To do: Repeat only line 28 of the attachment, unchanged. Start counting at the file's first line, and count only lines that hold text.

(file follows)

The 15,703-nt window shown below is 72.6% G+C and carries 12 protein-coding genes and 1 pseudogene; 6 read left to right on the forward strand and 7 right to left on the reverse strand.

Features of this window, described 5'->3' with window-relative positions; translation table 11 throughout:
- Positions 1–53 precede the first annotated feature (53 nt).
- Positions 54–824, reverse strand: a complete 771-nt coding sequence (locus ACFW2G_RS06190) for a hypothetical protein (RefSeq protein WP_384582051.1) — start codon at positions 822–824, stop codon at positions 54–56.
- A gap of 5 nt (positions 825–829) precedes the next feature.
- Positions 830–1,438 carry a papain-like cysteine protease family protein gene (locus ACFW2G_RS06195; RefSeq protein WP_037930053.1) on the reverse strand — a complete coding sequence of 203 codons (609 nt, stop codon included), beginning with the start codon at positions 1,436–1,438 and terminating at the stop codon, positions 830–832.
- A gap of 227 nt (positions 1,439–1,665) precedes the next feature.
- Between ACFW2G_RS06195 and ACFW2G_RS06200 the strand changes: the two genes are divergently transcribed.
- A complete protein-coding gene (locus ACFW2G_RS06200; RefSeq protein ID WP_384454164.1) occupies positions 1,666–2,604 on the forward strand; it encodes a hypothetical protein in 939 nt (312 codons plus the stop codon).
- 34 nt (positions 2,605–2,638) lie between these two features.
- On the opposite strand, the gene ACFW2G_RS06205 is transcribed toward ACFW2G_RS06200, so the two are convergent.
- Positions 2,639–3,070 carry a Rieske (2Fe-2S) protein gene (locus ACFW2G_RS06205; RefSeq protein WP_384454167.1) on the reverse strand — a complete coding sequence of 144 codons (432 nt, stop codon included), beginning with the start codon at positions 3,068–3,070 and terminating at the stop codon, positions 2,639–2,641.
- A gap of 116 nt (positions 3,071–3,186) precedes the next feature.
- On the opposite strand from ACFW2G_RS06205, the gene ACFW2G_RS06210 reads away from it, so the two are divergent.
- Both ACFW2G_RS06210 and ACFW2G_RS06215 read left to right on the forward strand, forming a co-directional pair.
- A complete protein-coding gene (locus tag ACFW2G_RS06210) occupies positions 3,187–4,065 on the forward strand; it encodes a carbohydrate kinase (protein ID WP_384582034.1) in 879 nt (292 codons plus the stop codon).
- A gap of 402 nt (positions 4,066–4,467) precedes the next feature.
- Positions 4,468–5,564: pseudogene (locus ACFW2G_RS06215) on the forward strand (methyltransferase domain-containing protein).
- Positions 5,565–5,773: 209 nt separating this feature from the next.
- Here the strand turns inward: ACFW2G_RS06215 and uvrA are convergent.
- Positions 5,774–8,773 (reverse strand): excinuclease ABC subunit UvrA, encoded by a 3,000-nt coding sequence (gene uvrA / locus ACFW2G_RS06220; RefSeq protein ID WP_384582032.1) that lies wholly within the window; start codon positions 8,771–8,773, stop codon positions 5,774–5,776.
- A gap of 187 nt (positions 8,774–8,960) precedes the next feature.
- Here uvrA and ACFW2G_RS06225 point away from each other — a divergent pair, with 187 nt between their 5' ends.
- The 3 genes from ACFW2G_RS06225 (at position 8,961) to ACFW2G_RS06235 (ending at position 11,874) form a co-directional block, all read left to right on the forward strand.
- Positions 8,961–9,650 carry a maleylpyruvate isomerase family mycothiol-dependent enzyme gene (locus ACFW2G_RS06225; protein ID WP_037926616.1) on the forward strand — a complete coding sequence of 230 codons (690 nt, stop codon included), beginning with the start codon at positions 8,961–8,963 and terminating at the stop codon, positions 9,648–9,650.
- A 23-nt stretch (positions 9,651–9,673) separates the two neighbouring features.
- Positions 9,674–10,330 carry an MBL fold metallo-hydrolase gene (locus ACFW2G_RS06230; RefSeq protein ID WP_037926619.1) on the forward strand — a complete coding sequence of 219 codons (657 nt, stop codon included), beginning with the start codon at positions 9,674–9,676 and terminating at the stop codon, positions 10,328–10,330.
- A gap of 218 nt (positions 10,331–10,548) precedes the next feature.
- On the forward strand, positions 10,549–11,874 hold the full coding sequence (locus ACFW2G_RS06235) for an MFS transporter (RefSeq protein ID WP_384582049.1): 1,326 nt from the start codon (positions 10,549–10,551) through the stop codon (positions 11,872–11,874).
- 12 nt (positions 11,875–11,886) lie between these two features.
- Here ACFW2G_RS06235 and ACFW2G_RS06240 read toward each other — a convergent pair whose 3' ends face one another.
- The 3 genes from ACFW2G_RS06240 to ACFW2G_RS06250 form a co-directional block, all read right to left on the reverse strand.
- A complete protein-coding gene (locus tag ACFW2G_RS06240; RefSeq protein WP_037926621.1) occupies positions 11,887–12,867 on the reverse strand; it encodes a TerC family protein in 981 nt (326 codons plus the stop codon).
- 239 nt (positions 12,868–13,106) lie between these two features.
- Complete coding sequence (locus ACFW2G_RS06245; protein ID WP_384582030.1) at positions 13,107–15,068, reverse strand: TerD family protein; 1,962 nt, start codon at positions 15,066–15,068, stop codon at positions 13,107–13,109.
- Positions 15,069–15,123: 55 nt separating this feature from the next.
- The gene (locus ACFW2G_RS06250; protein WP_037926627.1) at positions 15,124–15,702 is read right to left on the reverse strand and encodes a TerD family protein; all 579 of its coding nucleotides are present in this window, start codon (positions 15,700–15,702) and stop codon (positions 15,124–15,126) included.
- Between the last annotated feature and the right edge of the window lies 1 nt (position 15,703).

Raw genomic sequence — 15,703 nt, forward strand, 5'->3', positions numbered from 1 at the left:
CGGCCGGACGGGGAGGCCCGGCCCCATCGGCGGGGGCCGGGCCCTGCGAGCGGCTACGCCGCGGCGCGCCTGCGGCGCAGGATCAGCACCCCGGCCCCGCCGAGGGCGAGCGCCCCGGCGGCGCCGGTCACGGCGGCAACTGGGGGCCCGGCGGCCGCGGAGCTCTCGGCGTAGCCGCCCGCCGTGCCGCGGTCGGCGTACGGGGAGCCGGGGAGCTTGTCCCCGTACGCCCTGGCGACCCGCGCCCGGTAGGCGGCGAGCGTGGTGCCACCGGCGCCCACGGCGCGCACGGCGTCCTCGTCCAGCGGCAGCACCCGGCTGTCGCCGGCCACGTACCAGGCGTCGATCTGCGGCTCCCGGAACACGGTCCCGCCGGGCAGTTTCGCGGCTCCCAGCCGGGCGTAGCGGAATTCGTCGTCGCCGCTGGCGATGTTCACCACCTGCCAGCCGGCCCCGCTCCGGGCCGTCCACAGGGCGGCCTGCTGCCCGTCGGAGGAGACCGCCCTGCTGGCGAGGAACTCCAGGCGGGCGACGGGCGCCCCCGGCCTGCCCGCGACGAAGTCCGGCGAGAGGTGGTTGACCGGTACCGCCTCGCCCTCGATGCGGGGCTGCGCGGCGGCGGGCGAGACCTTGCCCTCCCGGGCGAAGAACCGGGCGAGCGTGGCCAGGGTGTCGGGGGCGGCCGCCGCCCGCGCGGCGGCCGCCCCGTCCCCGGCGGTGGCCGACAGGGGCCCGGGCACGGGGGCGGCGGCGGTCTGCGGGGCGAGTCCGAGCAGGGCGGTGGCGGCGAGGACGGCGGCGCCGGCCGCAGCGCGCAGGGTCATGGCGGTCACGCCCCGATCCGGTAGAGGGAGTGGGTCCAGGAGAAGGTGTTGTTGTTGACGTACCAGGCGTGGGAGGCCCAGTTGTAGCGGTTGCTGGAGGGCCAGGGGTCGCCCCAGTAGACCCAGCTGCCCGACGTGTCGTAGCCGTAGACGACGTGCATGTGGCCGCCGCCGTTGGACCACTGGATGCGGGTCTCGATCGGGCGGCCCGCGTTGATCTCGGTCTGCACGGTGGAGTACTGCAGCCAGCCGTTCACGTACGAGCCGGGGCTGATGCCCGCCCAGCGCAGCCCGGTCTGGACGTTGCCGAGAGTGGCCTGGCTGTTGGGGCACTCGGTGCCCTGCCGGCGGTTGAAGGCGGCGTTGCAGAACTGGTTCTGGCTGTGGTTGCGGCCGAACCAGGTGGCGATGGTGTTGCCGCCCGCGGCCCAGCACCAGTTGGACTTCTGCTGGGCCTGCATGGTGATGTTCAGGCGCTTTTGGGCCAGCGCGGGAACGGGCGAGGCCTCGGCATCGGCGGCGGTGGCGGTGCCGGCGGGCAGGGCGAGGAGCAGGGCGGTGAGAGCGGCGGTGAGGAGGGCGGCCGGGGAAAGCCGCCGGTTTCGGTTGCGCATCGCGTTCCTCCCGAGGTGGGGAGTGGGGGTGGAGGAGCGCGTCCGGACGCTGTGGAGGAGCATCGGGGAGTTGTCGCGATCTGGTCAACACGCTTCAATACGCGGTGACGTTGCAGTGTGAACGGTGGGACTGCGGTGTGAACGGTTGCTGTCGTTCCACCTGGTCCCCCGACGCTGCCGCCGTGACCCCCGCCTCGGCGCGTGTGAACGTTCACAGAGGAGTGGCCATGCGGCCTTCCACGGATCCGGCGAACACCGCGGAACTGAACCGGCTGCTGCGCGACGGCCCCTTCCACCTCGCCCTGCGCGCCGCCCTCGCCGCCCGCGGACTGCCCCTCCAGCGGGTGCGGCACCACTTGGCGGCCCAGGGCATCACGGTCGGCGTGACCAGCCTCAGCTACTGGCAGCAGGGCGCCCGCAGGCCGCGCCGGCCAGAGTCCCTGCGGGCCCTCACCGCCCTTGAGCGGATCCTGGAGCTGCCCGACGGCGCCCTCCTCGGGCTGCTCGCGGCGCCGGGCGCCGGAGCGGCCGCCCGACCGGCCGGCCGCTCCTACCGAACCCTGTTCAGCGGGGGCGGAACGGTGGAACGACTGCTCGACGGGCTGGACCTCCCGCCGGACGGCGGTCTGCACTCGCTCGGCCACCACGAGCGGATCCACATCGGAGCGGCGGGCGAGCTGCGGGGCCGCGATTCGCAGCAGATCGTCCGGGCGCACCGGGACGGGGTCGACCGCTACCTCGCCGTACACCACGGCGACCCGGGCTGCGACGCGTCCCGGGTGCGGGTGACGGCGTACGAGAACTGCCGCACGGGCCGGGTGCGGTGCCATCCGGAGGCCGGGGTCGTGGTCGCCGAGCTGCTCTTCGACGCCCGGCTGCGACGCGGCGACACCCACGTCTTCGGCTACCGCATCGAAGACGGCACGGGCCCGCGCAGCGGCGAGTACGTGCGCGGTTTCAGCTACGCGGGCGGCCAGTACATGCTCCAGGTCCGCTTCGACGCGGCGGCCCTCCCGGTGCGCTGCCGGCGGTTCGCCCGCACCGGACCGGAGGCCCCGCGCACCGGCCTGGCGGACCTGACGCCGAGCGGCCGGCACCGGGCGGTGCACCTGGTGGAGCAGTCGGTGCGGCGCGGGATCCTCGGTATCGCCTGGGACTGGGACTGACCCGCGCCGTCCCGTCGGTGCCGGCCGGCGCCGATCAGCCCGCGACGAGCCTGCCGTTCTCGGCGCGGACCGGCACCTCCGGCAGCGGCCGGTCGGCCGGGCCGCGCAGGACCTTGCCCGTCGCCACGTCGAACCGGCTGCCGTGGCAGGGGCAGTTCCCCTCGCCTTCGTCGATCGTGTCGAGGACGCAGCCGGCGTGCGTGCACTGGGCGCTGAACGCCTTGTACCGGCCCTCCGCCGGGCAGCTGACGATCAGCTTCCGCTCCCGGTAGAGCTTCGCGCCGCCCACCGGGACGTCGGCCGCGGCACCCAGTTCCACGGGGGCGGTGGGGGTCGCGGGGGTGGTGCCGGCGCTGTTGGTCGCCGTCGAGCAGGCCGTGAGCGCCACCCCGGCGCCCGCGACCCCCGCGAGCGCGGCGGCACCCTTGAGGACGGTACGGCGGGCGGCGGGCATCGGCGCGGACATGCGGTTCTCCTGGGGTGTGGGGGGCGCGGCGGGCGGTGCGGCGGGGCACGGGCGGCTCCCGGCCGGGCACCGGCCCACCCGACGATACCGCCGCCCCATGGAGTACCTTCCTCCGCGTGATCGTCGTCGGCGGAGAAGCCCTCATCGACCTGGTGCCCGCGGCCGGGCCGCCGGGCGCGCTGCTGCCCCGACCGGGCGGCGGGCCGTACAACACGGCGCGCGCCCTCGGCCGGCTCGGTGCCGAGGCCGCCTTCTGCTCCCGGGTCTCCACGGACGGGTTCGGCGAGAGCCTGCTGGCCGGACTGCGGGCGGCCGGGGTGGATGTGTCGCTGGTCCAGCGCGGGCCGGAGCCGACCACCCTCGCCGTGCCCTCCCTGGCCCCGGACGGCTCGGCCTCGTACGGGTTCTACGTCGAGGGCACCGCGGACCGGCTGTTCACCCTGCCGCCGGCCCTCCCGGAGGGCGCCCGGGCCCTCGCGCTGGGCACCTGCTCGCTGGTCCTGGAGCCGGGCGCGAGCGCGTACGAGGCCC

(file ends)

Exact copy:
- A gap of 218 nt (positions 10,331–10,548) precedes the next feature.